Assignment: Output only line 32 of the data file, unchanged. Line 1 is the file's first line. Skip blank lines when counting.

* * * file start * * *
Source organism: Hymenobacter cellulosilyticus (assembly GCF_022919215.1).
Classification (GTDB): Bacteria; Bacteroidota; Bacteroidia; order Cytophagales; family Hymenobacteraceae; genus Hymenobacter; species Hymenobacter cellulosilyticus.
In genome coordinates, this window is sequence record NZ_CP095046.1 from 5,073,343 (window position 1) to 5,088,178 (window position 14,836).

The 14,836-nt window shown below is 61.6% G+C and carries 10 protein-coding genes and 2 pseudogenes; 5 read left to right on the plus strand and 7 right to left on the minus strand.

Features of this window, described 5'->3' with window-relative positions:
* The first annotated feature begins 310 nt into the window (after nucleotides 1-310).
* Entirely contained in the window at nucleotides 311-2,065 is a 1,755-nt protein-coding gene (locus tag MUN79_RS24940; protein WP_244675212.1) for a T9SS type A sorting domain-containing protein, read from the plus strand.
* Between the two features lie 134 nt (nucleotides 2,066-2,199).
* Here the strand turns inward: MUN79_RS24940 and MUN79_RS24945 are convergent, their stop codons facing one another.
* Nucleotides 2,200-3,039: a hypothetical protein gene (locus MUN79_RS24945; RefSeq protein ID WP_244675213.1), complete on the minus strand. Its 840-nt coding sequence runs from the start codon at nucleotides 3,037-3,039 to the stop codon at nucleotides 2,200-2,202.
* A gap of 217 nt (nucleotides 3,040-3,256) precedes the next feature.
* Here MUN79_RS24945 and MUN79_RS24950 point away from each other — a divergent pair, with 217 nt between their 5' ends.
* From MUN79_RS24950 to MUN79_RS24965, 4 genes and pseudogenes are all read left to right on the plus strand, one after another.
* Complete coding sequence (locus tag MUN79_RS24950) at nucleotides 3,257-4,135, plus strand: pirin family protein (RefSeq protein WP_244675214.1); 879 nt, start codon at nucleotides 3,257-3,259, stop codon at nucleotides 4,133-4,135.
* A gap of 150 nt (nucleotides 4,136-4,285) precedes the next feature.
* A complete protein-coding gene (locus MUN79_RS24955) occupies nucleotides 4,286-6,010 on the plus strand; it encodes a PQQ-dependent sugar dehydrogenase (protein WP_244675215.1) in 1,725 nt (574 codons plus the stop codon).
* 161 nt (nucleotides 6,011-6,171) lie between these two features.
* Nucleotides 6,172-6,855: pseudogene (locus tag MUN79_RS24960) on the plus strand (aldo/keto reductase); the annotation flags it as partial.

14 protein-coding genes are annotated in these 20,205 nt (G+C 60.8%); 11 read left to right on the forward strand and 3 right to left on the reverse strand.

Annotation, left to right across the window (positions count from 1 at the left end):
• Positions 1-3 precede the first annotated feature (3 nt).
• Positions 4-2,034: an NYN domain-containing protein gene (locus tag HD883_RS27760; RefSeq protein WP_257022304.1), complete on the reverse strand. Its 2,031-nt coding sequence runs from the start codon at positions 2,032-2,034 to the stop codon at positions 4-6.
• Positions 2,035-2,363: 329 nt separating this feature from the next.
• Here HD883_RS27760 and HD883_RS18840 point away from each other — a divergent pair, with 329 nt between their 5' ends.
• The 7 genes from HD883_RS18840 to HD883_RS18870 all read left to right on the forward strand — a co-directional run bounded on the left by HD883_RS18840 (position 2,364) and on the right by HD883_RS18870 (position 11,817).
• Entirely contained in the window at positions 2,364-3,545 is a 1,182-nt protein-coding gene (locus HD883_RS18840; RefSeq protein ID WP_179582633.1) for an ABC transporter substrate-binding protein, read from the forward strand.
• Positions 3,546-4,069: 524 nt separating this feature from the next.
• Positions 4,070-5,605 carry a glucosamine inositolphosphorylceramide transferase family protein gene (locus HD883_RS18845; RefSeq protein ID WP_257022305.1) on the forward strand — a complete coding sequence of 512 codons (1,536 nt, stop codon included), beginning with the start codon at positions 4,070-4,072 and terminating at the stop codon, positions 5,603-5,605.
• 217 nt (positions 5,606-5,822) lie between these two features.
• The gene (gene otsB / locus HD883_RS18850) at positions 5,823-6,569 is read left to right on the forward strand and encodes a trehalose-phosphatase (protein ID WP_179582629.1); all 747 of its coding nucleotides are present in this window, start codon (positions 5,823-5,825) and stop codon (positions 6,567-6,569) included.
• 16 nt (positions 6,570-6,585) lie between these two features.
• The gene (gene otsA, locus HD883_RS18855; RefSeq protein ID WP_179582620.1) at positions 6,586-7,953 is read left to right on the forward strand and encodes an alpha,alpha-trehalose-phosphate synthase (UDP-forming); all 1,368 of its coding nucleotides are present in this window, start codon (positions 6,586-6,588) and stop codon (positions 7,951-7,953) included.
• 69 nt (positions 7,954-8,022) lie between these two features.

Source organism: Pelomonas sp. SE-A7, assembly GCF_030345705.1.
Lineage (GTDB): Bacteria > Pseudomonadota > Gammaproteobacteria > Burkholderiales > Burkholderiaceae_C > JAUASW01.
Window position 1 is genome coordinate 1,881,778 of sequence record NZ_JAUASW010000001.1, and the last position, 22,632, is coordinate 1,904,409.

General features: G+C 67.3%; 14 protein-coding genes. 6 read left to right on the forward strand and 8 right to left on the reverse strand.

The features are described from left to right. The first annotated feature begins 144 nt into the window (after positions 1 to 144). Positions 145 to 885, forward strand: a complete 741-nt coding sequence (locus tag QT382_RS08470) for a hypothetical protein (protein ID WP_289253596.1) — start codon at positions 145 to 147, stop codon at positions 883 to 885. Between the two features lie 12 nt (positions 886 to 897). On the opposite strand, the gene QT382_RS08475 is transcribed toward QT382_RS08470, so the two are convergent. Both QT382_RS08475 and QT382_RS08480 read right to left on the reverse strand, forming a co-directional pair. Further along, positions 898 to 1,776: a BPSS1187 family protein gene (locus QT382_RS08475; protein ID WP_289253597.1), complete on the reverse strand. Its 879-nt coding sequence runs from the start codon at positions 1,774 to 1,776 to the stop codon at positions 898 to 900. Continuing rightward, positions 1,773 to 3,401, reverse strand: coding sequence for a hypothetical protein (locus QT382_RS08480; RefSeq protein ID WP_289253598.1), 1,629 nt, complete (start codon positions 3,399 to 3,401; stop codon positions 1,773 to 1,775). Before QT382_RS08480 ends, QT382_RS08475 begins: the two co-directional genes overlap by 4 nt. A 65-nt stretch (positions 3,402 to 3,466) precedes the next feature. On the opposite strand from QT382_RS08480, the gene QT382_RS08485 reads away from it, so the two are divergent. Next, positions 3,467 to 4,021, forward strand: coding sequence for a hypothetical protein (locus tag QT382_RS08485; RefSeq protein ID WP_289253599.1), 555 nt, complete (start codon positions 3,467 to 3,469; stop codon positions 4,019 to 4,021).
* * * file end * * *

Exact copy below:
• The gene (gene otsA, locus HD883_RS18855; RefSeq protein ID WP_179582620.1) at positions 6,586-7,953 is read left to right on the forward strand and encodes an alpha,alpha-trehalose-phosphate synthase (UDP-forming); all 1,368 of its coding nucleotides are present in this window, start codon (positions 6,586-6,588) and stop codon (positions 7,951-7,953) included.